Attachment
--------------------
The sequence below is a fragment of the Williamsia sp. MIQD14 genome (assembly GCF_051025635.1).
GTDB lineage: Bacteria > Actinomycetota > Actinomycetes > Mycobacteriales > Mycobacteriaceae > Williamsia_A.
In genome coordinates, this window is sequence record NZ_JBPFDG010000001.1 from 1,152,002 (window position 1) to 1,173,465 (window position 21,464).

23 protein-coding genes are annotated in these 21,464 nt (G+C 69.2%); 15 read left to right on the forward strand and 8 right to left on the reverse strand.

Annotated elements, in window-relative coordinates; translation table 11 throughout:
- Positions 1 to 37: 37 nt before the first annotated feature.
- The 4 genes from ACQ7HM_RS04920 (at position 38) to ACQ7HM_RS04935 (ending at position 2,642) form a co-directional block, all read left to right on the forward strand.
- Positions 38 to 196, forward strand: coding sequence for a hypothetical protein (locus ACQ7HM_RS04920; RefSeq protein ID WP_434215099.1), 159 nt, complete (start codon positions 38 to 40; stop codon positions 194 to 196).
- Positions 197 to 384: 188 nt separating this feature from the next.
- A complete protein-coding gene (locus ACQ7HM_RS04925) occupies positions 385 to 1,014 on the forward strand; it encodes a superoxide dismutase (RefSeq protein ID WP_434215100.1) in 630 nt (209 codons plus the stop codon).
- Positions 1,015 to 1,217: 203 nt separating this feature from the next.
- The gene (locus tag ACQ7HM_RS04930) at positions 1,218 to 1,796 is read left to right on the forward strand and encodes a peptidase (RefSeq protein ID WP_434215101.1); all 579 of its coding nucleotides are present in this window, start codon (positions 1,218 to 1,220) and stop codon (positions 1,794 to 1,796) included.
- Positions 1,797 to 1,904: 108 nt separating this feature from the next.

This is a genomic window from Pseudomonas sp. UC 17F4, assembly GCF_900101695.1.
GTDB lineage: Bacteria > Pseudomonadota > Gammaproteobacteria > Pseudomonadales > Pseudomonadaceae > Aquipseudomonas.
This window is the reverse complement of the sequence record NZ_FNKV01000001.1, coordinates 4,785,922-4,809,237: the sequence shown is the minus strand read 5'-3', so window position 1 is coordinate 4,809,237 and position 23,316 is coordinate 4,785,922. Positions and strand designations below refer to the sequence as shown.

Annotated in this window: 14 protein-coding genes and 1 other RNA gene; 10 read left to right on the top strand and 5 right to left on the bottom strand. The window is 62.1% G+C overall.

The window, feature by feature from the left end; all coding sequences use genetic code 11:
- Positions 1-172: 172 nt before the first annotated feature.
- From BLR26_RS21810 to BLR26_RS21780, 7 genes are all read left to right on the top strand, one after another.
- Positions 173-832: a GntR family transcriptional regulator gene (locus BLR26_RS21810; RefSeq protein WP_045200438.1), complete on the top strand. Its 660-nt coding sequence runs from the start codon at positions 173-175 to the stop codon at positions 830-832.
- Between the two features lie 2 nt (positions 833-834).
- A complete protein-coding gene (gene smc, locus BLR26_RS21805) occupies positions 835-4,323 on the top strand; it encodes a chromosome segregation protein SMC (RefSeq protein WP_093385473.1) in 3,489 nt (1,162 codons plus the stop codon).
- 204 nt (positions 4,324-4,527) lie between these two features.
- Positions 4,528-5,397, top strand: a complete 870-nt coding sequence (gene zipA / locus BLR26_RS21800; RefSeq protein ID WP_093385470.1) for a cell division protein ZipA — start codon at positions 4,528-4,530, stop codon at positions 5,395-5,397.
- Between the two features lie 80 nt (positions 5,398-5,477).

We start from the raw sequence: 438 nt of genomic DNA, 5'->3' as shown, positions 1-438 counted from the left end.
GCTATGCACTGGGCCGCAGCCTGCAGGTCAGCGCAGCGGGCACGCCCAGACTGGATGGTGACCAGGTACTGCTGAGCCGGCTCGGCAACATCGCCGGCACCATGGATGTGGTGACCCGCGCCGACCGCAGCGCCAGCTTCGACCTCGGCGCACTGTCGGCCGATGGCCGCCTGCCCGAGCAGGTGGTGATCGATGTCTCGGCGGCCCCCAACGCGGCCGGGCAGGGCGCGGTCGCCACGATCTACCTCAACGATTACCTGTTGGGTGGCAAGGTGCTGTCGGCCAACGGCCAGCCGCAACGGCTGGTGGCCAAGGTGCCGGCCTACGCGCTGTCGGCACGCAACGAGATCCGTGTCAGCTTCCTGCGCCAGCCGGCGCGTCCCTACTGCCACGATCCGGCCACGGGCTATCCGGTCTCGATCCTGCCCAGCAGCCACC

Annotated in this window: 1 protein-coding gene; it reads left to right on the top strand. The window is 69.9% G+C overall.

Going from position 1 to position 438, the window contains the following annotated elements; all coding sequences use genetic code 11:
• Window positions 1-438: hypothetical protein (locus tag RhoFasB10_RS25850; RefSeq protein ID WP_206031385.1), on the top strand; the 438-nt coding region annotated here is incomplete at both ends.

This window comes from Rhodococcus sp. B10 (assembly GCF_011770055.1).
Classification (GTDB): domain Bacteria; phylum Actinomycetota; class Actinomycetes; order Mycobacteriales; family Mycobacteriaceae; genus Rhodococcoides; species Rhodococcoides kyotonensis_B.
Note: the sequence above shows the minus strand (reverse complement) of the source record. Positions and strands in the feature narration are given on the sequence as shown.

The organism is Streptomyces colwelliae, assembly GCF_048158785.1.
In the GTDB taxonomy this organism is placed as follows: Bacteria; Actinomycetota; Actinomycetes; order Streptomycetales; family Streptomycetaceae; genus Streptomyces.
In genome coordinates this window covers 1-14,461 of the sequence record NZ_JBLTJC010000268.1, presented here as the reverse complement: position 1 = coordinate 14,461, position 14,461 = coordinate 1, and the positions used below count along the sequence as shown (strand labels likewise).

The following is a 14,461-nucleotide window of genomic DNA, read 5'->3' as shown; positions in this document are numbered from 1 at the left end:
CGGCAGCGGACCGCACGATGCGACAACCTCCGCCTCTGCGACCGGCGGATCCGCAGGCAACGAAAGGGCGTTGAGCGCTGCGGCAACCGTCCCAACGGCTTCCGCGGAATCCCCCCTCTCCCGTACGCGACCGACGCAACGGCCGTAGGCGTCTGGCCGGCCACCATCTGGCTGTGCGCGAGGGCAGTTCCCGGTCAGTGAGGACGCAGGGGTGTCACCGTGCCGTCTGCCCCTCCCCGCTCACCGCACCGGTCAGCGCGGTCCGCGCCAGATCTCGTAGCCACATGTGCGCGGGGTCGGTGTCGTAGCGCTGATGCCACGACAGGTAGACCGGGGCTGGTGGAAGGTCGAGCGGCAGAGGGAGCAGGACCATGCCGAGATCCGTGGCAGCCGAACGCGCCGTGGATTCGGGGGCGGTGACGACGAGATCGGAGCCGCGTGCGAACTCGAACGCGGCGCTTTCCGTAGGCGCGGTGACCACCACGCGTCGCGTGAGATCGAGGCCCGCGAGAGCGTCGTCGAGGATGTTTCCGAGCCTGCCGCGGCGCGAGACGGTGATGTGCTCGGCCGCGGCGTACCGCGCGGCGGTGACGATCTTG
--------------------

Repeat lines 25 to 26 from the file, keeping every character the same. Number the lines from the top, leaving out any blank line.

- Positions 4,528-5,397, top strand: a complete 870-nt coding sequence (gene zipA / locus BLR26_RS21800; RefSeq protein ID WP_093385470.1) for a cell division protein ZipA — start codon at positions 4,528-4,530, stop codon at positions 5,395-5,397.
- Between the two features lie 80 nt (positions 5,398-5,477).